An article by John Z. Ayanian, Gabriel M. Ehrlich, Donald R. Grimes and Helen Levy titled, "Economic Effects of Medicaid Expansion in Michigan" was published in The New England Journal of Medicine on January 4, 2017.
Under the Affordable Care Act, 31 U.S. states have opted to expand Medicaid coverage to nonelderly adults with annual incomes up to 138% of the federal poverty level (approximately $16,400 for a single adult in 2016). The federal government currently pays the full cost of Medicaid expansion in these states. The federal share decreases to 95% in 2017 and to 90% in 2020, with participating states required to cover the remaining 5% and then 10% of the expansion costs. In some states, the anticipated costs for this newly insured population have been an obstacle to expansion.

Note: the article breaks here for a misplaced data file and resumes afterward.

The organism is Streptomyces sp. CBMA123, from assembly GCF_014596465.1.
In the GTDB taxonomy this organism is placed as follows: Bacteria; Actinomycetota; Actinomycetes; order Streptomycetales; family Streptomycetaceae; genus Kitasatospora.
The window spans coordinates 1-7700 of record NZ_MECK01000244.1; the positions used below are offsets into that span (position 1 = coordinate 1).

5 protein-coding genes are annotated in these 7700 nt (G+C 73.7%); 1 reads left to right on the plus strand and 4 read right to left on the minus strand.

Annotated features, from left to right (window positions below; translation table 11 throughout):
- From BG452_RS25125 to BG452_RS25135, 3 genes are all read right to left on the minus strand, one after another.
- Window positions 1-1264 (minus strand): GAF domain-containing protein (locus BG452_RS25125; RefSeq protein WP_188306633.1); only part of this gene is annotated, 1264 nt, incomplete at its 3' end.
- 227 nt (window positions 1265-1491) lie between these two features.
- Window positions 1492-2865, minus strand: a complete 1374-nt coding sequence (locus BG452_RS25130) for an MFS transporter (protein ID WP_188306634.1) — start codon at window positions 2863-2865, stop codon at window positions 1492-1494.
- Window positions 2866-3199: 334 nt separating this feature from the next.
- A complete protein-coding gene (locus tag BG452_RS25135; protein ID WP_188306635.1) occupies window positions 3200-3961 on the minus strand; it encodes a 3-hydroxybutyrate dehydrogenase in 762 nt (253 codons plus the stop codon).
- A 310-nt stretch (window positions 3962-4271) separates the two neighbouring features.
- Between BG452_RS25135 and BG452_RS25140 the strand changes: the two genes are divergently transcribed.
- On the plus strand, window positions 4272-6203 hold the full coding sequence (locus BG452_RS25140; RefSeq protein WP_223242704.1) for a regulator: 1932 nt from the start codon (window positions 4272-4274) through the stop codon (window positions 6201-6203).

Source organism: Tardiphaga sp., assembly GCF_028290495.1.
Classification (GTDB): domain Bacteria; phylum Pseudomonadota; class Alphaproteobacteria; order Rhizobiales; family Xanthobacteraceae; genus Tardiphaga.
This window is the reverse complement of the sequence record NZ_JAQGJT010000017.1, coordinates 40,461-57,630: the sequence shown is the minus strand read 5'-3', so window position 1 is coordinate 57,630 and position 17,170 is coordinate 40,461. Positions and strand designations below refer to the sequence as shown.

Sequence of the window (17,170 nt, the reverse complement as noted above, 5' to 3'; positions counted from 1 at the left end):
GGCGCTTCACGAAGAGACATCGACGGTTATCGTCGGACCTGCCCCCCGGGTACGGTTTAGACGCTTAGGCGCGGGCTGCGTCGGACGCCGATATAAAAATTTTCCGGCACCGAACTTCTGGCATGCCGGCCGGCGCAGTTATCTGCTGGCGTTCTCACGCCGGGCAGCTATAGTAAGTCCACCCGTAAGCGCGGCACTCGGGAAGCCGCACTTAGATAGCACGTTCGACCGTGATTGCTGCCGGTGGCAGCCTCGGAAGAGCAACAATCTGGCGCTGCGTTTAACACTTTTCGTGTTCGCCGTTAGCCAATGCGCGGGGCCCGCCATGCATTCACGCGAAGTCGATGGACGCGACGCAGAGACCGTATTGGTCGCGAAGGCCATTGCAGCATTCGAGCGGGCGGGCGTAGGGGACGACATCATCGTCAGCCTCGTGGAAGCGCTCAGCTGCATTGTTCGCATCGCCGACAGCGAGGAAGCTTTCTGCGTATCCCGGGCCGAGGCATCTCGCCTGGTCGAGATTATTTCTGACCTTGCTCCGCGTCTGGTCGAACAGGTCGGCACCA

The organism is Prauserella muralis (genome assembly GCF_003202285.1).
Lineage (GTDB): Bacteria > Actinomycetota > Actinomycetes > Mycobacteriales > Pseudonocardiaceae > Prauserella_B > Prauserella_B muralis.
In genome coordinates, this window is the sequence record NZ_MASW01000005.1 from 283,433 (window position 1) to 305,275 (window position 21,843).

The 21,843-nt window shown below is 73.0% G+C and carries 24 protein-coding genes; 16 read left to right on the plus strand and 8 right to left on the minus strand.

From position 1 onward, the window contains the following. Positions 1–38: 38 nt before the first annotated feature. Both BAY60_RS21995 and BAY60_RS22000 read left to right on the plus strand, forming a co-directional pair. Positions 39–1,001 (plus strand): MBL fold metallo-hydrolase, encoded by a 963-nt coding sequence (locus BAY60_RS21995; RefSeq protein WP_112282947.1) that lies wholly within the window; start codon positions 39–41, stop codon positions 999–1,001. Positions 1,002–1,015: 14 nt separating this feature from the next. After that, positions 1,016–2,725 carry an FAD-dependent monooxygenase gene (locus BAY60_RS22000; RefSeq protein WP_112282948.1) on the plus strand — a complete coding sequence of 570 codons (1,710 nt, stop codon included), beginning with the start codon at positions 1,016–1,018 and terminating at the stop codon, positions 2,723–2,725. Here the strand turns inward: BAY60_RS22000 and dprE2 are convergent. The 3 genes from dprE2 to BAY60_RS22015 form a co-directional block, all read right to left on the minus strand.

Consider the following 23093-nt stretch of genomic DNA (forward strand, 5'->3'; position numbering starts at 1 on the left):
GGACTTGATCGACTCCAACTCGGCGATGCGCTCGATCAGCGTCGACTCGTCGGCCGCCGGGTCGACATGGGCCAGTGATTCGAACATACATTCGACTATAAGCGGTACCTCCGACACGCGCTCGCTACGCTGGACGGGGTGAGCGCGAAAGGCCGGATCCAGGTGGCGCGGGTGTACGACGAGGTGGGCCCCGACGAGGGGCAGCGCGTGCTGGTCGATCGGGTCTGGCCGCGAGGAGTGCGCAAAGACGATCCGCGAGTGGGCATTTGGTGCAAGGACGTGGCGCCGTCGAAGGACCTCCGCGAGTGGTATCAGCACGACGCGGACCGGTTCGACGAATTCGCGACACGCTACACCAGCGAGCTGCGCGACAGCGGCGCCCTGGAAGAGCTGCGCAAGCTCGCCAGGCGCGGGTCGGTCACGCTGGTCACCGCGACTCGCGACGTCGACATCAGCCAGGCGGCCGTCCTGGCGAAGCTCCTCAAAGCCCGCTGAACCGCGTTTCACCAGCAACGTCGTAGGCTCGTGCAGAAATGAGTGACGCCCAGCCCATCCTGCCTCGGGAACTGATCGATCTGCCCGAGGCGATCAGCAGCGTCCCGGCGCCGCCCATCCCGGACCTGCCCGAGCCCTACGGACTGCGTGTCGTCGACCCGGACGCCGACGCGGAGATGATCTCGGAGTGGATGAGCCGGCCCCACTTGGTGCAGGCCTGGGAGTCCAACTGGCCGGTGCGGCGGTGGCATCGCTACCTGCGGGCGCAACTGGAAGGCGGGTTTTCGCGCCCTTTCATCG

Michigan’s Medicaid expansion, the Healthy Michigan Plan, has enrolled approximately 600,000 low-income adults. The total cost in fiscal year 2016 was about $3.6 billion, financed almost entirely by the federal government. When the state legislature approved the expansion in 2013, it required that the state achieve other savings and revenue to offset its share of expansion costs beginning in 2017 — or Michigan would end the expansion.
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